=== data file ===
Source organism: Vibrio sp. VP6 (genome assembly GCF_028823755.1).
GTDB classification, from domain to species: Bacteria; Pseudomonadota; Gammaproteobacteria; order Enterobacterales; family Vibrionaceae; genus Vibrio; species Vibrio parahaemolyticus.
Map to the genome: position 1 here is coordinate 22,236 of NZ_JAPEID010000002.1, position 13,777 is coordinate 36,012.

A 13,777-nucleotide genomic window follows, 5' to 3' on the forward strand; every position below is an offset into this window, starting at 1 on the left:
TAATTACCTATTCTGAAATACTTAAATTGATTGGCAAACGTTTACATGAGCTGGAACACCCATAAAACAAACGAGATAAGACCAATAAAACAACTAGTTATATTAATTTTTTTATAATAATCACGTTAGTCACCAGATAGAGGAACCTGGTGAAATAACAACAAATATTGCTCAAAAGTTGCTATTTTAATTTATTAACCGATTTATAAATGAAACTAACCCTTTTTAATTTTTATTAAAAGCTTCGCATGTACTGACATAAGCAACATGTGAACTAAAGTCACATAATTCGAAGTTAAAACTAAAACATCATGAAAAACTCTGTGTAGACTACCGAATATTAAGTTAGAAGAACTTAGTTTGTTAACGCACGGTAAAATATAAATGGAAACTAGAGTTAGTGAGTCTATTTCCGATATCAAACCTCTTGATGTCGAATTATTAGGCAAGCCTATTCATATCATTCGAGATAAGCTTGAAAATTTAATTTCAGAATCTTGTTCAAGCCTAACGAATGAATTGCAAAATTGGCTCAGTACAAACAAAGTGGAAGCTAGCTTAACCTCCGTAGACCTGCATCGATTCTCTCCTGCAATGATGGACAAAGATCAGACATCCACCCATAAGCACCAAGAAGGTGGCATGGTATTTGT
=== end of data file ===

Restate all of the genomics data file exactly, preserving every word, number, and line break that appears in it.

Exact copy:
Source organism: Vibrio sp. VP6 (genome assembly GCF_028823755.1).
GTDB classification, from domain to species: Bacteria; Pseudomonadota; Gammaproteobacteria; order Enterobacterales; family Vibrionaceae; genus Vibrio; species Vibrio parahaemolyticus.
Map to the genome: position 1 here is coordinate 22,236 of NZ_JAPEID010000002.1, position 13,777 is coordinate 36,012.

A 13,777-nucleotide genomic window follows, 5' to 3' on the forward strand; every position below is an offset into this window, starting at 1 on the left:
TAATTACCTATTCTGAAATACTTAAATTGATTGGCAAACGTTTACATGAGCTGGAACACCCATAAAACAAACGAGATAAGACCAATAAAACAACTAGTTATATTAATTTTTTTATAATAATCACGTTAGTCACCAGATAGAGGAACCTGGTGAAATAACAACAAATATTGCTCAAAAGTTGCTATTTTAATTTATTAACCGATTTATAAATGAAACTAACCCTTTTTAATTTTTATTAAAAGCTTCGCATGTACTGACATAAGCAACATGTGAACTAAAGTCACATAATTCGAAGTTAAAACTAAAACATCATGAAAAACTCTGTGTAGACTACCGAATATTAAGTTAGAAGAACTTAGTTTGTTAACGCACGGTAAAATATAAATGGAAACTAGAGTTAGTGAGTCTATTTCCGATATCAAACCTCTTGATGTCGAATTATTAGGCAAGCCTATTCATATCATTCGAGATAAGCTTGAAAATTTAATTTCAGAATCTTGTTCAAGCCTAACGAATGAATTGCAAAATTGGCTCAGTACAAACAAAGTGGAAGCTAGCTTAACCTCCGTAGACCTGCATCGATTCTCTCCTGCAATGATGGACAAAGATCAGACATCCACCCATAAGCACCAAGAAGGTGGCATGGTATTTGT